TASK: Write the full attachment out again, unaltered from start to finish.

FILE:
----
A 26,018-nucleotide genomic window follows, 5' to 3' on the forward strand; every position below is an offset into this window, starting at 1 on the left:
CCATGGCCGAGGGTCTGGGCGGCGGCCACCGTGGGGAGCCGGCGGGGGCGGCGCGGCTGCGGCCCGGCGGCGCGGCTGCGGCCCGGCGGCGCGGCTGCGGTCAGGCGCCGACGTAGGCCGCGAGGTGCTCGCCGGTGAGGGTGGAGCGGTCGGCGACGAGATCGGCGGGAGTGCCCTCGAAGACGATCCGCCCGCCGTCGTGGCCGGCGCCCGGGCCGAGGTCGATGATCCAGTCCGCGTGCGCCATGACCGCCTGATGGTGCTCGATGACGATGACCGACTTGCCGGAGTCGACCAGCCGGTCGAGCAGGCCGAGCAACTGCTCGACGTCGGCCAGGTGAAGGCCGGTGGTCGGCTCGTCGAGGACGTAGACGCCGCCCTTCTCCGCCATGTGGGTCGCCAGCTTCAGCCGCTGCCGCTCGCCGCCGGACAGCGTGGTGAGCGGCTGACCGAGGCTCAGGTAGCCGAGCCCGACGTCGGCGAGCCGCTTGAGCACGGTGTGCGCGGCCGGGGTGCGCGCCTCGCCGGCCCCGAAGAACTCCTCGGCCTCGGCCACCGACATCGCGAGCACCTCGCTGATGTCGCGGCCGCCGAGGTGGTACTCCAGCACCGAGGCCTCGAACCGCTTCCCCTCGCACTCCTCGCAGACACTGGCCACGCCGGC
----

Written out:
A 26,018-nucleotide genomic window follows, 5' to 3' on the forward strand; every position below is an offset into this window, starting at 1 on the left:
CCATGGCCGAGGGTCTGGGCGGCGGCCACCGTGGGGAGCCGGCGGGGGCGGCGCGGCTGCGGCCCGGCGGCGCGGCTGCGGCCCGGCGGCGCGGCTGCGGTCAGGCGCCGACGTAGGCCGCGAGGTGCTCGCCGGTGAGGGTGGAGCGGTCGGCGACGAGATCGGCGGGAGTGCCCTCGAAGACGATCCGCCCGCCGTCGTGGCCGGCGCCCGGGCCGAGGTCGATGATCCAGTCCGCGTGCGCCATGACCGCCTGATGGTGCTCGATGACGATGACCGACTTGCCGGAGTCGACCAGCCGGTCGAGCAGGCCGAGCAACTGCTCGACGTCGGCCAGGTGAAGGCCGGTGGTCGGCTCGTCGAGGACGTAGACGCCGCCCTTCTCCGCCATGTGGGTCGCCAGCTTCAGCCGCTGCCGCTCGCCGCCGGACAGCGTGGTGAGCGGCTGACCGAGGCTCAGGTAGCCGAGCCCGACGTCGGCGAGCCGCTTGAGCACGGTGTGCGCGGCCGGGGTGCGCGCCTCGCCGGCCCCGAAGAACTCCTCGGCCTCGGCCACCGACATCGCGAGCACCTCGCTGATGTCGCGGCCGCCGAGGTGGTACTCCAGCACCGAGGCCTCGAACCGCTTCCCCTCGCACTCCTCGCAGACACTGGCCACGCCGGC